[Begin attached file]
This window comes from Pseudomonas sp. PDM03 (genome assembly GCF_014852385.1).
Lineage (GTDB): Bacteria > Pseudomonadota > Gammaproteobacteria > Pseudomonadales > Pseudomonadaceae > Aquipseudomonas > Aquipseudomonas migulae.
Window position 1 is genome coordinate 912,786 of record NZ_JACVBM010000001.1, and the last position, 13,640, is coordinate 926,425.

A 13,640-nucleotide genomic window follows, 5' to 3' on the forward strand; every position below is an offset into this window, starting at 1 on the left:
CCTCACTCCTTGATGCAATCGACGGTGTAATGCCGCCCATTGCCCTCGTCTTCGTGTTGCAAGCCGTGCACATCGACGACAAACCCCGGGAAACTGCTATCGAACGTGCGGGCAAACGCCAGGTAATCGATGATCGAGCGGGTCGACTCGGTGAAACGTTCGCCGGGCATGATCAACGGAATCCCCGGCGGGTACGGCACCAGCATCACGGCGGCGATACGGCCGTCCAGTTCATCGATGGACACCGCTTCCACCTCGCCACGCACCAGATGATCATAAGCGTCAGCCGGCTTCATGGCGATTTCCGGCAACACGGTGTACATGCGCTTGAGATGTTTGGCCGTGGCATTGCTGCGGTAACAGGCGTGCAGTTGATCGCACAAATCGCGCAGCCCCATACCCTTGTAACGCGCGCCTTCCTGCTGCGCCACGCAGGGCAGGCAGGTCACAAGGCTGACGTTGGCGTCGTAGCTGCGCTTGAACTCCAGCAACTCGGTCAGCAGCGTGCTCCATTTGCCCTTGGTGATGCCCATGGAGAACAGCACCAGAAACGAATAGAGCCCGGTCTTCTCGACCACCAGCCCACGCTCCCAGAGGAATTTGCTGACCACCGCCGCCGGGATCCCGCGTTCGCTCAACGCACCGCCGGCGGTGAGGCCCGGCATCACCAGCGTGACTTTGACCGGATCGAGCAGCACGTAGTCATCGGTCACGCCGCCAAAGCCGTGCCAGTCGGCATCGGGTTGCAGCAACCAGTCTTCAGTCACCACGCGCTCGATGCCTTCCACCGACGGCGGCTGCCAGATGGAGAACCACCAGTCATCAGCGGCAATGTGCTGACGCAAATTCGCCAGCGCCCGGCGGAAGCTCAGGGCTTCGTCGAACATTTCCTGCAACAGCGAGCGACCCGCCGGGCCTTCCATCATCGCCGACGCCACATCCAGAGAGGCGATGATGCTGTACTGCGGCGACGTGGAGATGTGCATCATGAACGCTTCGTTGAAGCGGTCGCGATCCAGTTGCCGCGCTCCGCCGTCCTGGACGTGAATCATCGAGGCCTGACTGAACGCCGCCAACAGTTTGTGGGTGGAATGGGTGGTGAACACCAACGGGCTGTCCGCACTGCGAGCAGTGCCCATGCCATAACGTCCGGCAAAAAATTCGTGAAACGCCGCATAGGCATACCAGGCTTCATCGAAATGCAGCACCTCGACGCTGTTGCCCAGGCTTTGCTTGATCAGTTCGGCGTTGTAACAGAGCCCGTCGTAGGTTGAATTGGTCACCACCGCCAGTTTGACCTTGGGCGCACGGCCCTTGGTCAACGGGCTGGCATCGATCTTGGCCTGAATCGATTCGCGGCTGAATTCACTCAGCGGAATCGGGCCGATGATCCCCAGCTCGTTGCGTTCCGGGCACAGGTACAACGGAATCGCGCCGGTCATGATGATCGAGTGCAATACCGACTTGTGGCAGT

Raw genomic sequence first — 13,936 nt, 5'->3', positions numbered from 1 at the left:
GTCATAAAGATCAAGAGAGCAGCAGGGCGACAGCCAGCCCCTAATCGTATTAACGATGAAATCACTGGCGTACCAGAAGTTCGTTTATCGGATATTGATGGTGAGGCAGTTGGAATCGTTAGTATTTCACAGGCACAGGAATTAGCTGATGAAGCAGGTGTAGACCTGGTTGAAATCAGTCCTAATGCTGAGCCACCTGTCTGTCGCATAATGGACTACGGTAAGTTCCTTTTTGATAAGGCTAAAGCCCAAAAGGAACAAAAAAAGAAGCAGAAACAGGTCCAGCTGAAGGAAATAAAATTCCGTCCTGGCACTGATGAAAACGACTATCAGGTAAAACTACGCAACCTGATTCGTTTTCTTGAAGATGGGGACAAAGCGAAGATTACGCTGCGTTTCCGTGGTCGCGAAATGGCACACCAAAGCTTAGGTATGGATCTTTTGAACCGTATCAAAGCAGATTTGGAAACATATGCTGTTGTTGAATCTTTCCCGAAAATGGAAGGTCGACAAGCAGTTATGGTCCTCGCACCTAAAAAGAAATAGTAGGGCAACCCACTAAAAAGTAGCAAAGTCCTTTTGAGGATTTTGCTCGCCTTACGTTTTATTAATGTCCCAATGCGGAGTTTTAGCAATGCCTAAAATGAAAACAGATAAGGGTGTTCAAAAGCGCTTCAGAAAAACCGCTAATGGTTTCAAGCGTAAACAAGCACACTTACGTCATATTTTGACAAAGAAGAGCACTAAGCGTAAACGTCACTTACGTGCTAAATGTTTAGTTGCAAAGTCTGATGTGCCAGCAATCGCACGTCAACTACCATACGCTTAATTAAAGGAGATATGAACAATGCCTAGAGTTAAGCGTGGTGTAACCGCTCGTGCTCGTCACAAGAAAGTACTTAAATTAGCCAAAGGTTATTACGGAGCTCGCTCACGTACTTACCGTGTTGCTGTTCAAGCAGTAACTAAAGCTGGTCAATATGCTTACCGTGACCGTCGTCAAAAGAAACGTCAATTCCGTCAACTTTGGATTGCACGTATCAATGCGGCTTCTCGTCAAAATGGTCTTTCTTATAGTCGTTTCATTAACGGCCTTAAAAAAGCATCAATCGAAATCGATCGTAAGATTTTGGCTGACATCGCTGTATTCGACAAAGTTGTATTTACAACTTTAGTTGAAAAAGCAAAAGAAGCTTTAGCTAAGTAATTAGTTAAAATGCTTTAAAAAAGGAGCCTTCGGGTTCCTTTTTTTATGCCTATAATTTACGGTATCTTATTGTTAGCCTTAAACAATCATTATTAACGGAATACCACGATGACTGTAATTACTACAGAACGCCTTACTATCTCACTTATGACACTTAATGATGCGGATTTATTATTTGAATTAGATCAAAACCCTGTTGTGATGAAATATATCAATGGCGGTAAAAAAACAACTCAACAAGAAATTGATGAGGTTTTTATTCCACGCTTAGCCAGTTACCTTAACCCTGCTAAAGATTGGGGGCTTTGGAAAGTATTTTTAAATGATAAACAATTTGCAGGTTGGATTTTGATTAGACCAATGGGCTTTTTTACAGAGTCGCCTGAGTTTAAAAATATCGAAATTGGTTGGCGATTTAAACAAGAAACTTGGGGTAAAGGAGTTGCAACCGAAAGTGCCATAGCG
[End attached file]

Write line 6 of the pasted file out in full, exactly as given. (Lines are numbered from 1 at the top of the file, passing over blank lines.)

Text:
Raw genomic sequence first — 13,936 nt, 5'->3', positions numbered from 1 at the left: